What, if anything, are you plugging/promoting at the moment?

John: Majority of our content and fans are on our YouTube channel. Also, If you’d like to keep up with us more, you can follow our Instagram if you aren’t already.

Spasimir: The new album of course. Also we have t-shirts for sale on our bigcartel.

Steven: New album! Music! Check out our YouTube channel! Music! Yeah!

Chris: ayo fam if u cud peep our mixtape its str8 fyr B pls chek it out thx <3

What are your plans for the rest of 2018 and into 2019?

John: I guess just try to get as many new listeners as possible and keep releasing new content on our YouTube channel. I hope Dangerous Ambitions can get us a lot of new listeners for our original music.

Steven: Stay the course and keep doing what we’re doing. Also maybe start getting our ideas together for a third record.

If you were second on a three band bill, which band would you love to be supporting and which band would you choose to open for you? A chance to plug someone you’ve toured with, or a mate’s band we’ve not heard of before!

John: I don’t know who I’d choose to open for us but I’d like to open for All Time Low or Paramore.

Spasimir: I’d love to open for Blink-182. For the band opening for us I’d pick one of the bands we did our recent tour with: Poor Judgement or Closer to Zero.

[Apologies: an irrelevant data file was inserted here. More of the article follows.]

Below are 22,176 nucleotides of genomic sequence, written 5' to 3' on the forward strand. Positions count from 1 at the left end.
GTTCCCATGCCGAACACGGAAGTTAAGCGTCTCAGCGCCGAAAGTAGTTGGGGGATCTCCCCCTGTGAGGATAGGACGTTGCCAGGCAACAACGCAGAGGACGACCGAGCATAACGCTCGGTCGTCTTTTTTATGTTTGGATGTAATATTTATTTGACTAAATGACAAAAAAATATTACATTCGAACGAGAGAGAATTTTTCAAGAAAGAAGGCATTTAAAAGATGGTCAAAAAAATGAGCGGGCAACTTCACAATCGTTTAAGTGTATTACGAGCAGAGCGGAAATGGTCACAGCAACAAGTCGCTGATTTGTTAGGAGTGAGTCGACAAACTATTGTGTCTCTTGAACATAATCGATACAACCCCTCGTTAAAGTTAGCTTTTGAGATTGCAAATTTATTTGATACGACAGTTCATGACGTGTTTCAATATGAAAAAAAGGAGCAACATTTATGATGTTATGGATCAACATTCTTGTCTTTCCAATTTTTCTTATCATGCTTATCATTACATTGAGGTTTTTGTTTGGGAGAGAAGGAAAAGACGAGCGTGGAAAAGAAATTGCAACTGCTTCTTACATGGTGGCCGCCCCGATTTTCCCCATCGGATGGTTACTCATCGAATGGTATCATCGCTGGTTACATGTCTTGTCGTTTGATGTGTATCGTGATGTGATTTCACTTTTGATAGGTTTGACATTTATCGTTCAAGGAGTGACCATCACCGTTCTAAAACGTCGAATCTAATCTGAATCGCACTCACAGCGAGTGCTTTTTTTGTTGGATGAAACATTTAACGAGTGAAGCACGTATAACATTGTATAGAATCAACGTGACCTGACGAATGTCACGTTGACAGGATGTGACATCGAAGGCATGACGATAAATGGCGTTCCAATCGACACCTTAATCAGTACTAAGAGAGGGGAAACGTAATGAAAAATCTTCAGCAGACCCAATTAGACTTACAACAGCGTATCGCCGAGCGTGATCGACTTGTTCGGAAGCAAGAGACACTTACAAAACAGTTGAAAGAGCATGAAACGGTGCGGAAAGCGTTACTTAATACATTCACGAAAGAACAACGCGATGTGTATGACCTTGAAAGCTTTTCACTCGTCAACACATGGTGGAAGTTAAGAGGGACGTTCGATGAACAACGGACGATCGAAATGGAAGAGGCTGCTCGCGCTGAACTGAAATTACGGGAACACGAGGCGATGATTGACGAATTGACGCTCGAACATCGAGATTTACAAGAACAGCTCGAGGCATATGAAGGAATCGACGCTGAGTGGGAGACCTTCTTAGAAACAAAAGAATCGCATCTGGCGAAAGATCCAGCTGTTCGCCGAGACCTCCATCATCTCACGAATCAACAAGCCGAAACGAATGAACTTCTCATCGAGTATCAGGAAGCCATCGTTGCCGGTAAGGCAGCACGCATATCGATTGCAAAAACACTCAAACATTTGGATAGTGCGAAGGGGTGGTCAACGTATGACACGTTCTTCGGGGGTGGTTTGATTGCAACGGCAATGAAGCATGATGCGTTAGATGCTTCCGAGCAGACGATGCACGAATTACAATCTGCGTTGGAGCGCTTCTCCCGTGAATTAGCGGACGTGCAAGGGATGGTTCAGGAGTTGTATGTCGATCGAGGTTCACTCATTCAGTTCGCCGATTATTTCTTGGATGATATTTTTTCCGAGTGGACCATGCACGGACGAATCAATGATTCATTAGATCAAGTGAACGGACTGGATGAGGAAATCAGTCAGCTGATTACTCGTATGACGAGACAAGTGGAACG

Steven: I’d love to open for Green Day one day, maybe PUP. I’d also love for Taylor Swift to open for us one day.

Chris: Opening for PUP or Paramore sounds pretty great actually. I think we’d do a better job with how we are right now than Foster The People did when we saw Paramore (shots fired). To open for Green Day? That’s a tall order. Green Day is probably the best live band there is, I’d like to say we could do nearly as well, but we need some more time first for sure. Opening for us though? There’s cool local bands that I think are really great who I love sharing the stage with. In no particular order: Closer To Zero, Poor Judgement, The Wet Bandits, all rad bands.

What is the most you have yourselves ever paid for a ticket into a concert and who did you see?

John: I think the most I paid was close to $200 for VIP tickets for Tori Kelly’s concert in Toronto.

Spasimir: Probably around $110 for tickets to see Green Day.

Steven: $120 for Green Day. Worth it every time.

Chris: I don’t remember how much I paid for Paramore pit tickets at the Budweiser, but that was probably the most I’d paid for tickets, somewhere around $100 I think? I saw Green Day in the pit at ACC in 2013 for $50, and got a Ninja Sex Party VIP ticket when they played the Rebel last year for $70, both of those were better money deals at the end of the day, but, y’know, I had fun at all three of those, so money isn’t a determining factor on that.

Minority 905: facebook | twitter | instagram | youtube | bigcartel

About The Author


Described as a gig junkie, can be seen at anything from the Quireboys to Black Label Society and everything in between.